WASHINGTON ( Associated Press) — The right to access contraceptives will be hammered into law under a measure Democrats are pushing through the House, their latest campaign-season response to concerns that a conservative Supreme Court that has ruled federal abortion rights has destroyed can go ahead.
The House plans to vote on the legislation on Thursday and send it to the Senate, where its fate seemed uncertain. The push underlines that Democrats are latching onto their own version of the culture-war battle Appeal to female, progressive and minority voters by casting the court and Republicans as extremists with the intention of eroding rights granted for years.
Wade, GOP lawmakers want to do more than just ban abortion, said House Speaker Nancy Pelosi now that the “radical, Republican-stacked Supreme Court” overturned a 1973 Roe v. Wade decision.
“Those of us who’ve been in Congress for a while can tell you they’ve been against contraception, family planning, birth control the whole time,” said Pelosi, D-Cal. “This is their moment. Clarence Thomas has made it clear. They are right down to the fundamentals of privacy they want to erode.”
Wade last month, Justice Clarence Thomas wrote that the court should now review other precedents. He referred to decisions that affirm same-sex marriage rights In 2015, same-sex intimate relationships in 2003 and contraceptive use by married couples in 1965.
Thomas did not specify a 1972 decision that legalized the use of contraceptives by unmarried people, but Democrats say they also consider it at risk.
Thomas and congressional Republicans are “about one thing, control,” said Rep. Kathy Manning, DNC, the main sponsor of the contraceptive bill, which has about 150 co-sponsors, all Democrats.
“These extremists are working to take away women’s rights, to take away our right to have children, to take away our right to control our lives and our bodies. And we don’t Let it happen,” she said.
John Cornyn, R-Texas, who is close to GOP leaders, said he doubts the law could win the Republican support it would need to survive in the Senate. Democrats there have introduced a contraceptive bill similar to the House version.
“I think it’s pure hysteria” by Democrats, Cornyn said of the contraceptive rights bill. He said “it’s not in danger” is being repealed.
House Democrats have begun to impose votes on these and other issues related to privacy rights., energizing or at least sympathetic voters and donors hoping for a long-term victory and forcing Republicans from competing districts to tough spots. The House voted last week to revive the nationwide right to abortion, With every Republican voting numbers, and voted largely along party lines to ban prosecuting women traveling in states where abortion is legal.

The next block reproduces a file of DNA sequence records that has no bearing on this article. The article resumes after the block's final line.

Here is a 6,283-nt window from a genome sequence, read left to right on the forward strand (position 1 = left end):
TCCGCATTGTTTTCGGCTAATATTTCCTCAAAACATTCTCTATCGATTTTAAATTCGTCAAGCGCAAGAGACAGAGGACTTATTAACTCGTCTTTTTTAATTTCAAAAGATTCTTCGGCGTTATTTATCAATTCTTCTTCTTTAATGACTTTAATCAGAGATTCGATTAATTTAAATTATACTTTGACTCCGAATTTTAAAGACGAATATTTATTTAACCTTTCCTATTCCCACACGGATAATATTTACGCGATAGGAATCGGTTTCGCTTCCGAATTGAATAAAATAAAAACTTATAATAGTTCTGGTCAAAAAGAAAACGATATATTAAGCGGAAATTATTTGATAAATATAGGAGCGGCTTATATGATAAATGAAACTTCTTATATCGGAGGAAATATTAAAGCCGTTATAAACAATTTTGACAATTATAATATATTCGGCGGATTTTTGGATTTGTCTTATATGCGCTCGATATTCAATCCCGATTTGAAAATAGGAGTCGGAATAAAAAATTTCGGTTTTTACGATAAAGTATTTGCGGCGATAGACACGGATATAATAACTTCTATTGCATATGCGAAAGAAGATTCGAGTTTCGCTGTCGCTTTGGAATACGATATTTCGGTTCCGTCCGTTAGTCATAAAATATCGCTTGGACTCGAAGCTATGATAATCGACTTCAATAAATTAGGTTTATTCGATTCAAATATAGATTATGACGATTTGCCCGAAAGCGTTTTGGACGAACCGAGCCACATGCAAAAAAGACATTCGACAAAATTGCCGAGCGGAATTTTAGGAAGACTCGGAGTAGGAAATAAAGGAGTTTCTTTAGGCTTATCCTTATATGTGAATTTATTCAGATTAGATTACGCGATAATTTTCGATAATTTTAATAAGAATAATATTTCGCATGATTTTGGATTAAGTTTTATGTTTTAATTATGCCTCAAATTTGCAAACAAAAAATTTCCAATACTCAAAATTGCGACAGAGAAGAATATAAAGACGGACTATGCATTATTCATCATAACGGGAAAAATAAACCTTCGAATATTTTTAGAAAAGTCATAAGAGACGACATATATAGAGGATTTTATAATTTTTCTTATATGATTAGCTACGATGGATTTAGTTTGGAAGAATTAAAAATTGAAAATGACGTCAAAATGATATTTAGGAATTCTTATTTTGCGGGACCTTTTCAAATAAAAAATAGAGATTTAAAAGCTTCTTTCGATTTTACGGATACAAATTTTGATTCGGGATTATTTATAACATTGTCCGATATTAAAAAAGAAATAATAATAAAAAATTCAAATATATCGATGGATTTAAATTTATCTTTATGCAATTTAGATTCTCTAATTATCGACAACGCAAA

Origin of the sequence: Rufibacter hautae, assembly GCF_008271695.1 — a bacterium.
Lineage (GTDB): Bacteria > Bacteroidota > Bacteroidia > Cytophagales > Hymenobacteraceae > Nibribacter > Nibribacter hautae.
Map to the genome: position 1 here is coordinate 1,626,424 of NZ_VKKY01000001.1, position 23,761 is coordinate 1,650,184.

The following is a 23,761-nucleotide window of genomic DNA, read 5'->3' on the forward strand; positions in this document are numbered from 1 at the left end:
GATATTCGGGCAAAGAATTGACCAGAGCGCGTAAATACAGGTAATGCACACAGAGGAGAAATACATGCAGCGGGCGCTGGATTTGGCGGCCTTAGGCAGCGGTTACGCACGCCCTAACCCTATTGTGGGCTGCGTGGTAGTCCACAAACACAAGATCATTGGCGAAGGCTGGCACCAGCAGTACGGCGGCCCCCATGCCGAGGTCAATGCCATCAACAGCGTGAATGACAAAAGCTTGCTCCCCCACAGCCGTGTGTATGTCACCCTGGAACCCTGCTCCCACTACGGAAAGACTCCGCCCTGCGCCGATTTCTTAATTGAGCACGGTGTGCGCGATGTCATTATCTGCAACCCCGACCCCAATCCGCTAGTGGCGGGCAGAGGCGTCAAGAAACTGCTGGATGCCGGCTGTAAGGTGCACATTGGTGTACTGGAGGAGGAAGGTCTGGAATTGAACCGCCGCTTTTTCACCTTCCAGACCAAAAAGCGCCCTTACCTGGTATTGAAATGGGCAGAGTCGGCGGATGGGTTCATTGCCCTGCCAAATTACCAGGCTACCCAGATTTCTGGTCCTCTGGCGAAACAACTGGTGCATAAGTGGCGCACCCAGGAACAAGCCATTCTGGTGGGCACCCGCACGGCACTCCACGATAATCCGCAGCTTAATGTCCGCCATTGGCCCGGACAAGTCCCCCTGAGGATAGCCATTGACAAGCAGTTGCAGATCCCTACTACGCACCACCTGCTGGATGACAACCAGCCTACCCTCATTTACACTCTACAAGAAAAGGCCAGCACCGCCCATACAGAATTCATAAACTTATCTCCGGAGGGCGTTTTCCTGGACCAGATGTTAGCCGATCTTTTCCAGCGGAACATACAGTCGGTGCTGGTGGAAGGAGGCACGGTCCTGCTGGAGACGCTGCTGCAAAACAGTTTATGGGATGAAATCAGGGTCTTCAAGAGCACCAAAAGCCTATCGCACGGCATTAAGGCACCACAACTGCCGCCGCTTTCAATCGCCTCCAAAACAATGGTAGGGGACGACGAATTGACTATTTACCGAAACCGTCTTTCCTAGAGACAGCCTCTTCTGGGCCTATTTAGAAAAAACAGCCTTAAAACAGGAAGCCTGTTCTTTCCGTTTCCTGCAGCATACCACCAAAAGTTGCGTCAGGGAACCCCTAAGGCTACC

The House voted on Tuesday to keep same-sex marriage legal, with 47 Republicans backing the measure with all Democrats. Although 157 Republicans did not vote, that tally raised hopes that the bill could win support from at least 10 GOP senators and get the 50 votes needed to approve the 50-50 Senate, sending it to President Joe Biden. sending for his signature.,
The Contraceptive Bill explicitly allows the use of contraceptives and empowers the medical community to provide them while covering “any device or drug used to prevent pregnancy”. Examples listed include oral contraception, injections, intrauterine devices such as implants and emergency contraception, which prevent pregnancy several days after unprotected sex.
The bill lets federal and state governments, patients and health care providers bring civil suits against states or state officials who violate its provisions.
Gay marriage can gain such wide public acceptance that a growing number of Republicans are willing to vote for it. But anti-abortion groups oppose the contraceptive law, and it remains to be seen whether a significant number of GOP lawmakers are willing to make that break.
Susan B. Anthony Pro-Life America said the law “needs to bail out the abortion industry, trample on rights of conscience, and unfettered access to dangerous chemical abortion drugs.” The National Right to Life Committee said it “goes far beyond the realm of contraception” and would include abortion pills such as RU486, which supporters called wrong.
Spokesmen for House GOP leaders did not immediately respond to requests for comment on the legislation.
The measure drew mixed reactions from the two more moderate Republicans in the Senate.
Sen. Susan Collins, R-Main, said she was “most likely” to support the measure. Lisa Murkowski, R-Alaska, said she was working on bipartisan legislation that she said would codify the rights to abortion and perhaps contraception.
There are some state restrictions on contraceptive use, said Elizabeth Nash, who studies state reproductive health policies for the Guttmacher Institute, a research organization that supports abortion rights.
Nash said he is concerned that there will be efforts to curb emergency contraceptives and intrauterine devices and help providers and institutions refuse to provide contraceptive services.